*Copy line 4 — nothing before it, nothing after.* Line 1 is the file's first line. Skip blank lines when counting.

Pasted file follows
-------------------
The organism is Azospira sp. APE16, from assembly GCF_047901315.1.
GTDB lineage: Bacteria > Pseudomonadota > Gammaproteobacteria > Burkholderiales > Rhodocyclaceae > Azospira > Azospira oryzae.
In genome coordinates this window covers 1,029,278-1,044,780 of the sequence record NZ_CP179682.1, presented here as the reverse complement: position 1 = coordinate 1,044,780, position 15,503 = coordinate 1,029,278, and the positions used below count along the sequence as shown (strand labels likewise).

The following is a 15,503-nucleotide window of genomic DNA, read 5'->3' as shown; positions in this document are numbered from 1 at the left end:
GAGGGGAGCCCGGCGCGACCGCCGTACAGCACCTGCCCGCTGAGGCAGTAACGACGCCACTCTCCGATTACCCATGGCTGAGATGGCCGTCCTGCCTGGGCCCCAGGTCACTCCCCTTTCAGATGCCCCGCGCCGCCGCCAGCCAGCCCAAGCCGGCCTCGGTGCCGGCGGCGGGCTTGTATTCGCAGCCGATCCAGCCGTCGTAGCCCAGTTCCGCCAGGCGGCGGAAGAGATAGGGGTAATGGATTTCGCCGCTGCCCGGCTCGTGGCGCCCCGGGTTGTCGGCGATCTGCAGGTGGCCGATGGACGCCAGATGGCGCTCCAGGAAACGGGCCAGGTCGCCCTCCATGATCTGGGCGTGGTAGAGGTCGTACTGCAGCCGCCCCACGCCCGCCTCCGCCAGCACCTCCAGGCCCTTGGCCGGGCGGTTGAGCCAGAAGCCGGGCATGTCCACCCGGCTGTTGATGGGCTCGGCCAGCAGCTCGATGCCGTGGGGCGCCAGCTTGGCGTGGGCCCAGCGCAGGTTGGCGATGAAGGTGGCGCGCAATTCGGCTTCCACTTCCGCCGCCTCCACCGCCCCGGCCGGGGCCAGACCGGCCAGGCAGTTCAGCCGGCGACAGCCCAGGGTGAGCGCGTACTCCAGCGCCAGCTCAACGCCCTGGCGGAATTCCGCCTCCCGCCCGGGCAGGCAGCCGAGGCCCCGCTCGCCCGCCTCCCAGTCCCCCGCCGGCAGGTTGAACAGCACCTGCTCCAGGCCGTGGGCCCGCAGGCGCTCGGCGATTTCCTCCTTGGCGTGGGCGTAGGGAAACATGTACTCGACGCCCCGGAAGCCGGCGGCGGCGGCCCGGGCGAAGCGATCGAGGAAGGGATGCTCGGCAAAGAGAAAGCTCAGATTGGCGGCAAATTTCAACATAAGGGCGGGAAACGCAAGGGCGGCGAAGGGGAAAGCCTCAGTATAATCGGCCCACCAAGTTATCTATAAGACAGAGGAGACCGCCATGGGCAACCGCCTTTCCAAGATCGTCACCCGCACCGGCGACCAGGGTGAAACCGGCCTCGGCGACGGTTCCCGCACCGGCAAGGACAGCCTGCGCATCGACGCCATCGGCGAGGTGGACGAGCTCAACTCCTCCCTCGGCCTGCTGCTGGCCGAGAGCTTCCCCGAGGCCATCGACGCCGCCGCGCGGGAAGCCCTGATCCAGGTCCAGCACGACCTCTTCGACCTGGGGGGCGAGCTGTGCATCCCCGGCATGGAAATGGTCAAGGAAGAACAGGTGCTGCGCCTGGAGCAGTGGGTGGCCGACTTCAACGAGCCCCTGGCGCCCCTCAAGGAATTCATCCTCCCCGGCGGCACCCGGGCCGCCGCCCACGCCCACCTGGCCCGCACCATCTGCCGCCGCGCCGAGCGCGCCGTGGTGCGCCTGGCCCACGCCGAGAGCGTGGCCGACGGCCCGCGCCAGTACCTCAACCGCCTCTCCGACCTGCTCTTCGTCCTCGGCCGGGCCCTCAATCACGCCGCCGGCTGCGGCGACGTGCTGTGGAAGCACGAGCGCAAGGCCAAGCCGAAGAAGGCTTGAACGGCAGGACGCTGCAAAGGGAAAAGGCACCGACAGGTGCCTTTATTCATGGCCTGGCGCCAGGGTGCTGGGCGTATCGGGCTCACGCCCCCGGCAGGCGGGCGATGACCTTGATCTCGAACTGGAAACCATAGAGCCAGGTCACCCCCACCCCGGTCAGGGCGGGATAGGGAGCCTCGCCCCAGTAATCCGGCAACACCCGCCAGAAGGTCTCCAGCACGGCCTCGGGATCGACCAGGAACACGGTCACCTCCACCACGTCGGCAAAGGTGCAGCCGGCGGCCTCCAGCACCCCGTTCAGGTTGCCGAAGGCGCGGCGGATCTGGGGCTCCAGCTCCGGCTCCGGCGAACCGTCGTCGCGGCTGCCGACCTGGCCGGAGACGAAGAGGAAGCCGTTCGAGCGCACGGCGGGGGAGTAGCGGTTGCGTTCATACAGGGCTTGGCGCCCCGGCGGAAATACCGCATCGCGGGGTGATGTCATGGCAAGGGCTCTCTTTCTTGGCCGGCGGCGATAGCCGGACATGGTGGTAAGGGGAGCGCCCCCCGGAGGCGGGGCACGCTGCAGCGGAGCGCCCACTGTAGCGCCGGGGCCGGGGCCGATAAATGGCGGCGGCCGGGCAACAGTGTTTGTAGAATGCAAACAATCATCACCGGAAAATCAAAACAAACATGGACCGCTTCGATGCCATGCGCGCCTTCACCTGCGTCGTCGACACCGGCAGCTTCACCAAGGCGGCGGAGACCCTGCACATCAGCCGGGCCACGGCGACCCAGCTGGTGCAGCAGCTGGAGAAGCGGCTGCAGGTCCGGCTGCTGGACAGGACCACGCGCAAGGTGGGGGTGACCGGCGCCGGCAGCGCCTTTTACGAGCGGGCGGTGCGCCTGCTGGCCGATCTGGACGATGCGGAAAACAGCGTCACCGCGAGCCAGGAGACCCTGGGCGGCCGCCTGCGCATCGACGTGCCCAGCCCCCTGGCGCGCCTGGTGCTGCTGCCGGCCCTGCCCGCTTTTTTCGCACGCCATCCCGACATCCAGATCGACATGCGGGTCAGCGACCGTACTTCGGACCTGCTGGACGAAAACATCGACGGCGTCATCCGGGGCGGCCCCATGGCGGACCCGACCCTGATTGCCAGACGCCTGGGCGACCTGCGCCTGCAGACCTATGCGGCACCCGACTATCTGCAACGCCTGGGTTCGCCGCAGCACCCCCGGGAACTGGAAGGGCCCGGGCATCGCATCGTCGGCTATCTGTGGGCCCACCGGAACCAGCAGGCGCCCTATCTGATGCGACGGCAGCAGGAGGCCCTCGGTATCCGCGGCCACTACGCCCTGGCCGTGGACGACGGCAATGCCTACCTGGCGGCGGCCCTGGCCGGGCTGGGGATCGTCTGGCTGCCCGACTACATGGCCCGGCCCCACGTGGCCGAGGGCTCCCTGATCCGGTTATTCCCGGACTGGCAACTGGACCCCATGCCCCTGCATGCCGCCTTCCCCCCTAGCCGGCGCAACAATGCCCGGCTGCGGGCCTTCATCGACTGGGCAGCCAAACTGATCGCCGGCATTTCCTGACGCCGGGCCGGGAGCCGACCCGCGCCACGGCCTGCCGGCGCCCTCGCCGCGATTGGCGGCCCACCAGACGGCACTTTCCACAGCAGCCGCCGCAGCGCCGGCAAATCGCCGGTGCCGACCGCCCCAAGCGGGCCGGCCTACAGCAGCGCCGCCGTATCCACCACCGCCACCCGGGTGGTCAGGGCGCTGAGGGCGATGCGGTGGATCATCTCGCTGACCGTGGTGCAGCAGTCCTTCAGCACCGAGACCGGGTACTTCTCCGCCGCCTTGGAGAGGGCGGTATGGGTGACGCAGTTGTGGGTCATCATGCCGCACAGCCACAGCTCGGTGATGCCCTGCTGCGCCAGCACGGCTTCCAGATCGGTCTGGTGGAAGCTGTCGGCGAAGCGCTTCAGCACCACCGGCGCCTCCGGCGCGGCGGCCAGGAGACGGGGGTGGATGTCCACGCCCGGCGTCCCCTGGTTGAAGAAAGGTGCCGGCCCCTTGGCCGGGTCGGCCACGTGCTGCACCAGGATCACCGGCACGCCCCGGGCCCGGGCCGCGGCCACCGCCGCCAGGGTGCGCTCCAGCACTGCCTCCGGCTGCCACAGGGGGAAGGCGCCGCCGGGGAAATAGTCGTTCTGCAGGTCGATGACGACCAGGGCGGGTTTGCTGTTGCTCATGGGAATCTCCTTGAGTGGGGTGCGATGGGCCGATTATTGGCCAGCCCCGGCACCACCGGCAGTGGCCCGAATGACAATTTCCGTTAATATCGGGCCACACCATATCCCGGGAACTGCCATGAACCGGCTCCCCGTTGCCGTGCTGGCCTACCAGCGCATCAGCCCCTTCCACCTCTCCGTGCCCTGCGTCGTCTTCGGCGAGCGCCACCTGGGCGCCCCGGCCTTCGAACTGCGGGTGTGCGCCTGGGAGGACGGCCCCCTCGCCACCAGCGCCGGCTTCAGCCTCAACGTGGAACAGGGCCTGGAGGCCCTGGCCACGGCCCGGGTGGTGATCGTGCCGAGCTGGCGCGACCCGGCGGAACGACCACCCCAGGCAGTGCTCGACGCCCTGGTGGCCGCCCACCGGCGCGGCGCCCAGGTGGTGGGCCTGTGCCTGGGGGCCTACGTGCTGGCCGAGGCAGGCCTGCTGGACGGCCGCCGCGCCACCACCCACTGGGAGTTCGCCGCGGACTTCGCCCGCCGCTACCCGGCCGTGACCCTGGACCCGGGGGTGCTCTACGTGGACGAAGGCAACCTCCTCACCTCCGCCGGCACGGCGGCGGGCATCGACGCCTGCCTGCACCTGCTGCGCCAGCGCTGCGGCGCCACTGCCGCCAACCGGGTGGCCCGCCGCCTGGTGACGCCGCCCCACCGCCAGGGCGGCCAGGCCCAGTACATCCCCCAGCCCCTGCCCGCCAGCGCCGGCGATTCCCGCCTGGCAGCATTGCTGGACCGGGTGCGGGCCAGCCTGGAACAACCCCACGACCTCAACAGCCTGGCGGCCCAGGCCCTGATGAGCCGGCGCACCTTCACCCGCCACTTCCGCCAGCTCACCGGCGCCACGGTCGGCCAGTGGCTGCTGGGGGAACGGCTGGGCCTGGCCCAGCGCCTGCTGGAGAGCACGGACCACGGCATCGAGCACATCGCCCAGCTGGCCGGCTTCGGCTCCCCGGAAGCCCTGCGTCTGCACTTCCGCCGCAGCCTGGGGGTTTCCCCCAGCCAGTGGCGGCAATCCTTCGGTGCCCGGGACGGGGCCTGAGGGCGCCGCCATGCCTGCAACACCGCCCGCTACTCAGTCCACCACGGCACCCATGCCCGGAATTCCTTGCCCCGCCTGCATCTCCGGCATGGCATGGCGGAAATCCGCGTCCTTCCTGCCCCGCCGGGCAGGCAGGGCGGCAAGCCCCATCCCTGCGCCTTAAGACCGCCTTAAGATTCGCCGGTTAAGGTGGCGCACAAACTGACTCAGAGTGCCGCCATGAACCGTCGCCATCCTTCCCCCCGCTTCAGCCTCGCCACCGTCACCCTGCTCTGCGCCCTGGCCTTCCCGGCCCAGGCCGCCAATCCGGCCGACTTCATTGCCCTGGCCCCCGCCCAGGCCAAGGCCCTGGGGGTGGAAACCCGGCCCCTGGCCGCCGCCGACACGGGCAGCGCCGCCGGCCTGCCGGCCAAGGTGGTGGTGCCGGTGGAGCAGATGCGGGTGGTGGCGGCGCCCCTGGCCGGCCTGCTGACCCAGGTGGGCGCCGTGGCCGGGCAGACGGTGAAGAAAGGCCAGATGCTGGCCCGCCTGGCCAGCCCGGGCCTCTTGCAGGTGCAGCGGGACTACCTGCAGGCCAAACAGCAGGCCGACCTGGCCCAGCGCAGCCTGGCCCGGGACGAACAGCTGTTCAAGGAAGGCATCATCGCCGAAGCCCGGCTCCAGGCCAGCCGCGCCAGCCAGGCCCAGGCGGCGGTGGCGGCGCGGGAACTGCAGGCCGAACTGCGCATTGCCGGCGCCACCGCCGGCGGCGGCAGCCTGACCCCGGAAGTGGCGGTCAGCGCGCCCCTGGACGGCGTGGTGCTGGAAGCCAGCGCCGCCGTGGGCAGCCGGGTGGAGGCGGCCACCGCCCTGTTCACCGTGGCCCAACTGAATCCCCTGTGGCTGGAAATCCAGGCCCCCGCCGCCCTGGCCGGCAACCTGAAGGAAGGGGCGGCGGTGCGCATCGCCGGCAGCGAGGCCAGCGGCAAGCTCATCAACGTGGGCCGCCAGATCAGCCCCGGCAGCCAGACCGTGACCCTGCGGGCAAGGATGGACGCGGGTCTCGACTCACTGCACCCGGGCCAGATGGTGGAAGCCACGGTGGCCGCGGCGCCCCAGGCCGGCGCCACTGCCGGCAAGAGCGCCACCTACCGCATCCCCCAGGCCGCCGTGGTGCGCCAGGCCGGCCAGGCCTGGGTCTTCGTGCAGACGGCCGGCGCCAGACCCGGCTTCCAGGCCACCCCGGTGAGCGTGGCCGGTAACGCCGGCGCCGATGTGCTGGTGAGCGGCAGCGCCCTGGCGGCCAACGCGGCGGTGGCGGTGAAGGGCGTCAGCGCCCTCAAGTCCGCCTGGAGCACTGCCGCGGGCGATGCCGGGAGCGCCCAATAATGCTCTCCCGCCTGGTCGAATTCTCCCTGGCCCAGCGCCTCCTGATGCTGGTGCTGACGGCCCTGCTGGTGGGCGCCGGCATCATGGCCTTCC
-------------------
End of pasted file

The following is a 15,503-nucleotide window of genomic DNA, read 5'->3' as shown; positions in this document are numbered from 1 at the left end: